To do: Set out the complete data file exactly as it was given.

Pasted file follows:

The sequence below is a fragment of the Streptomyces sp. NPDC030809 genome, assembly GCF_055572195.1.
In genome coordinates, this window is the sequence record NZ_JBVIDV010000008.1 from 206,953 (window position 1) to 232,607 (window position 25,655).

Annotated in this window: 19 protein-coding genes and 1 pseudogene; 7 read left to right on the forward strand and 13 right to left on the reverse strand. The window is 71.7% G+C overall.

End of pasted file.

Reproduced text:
The sequence below is a fragment of the Streptomyces sp. NPDC030809 genome, assembly GCF_055572195.1.
In genome coordinates, this window is the sequence record NZ_JBVIDV010000008.1 from 206,953 (window position 1) to 232,607 (window position 25,655).

Annotated in this window: 19 protein-coding genes and 1 pseudogene; 7 read left to right on the forward strand and 13 right to left on the reverse strand. The window is 71.7% G+C overall.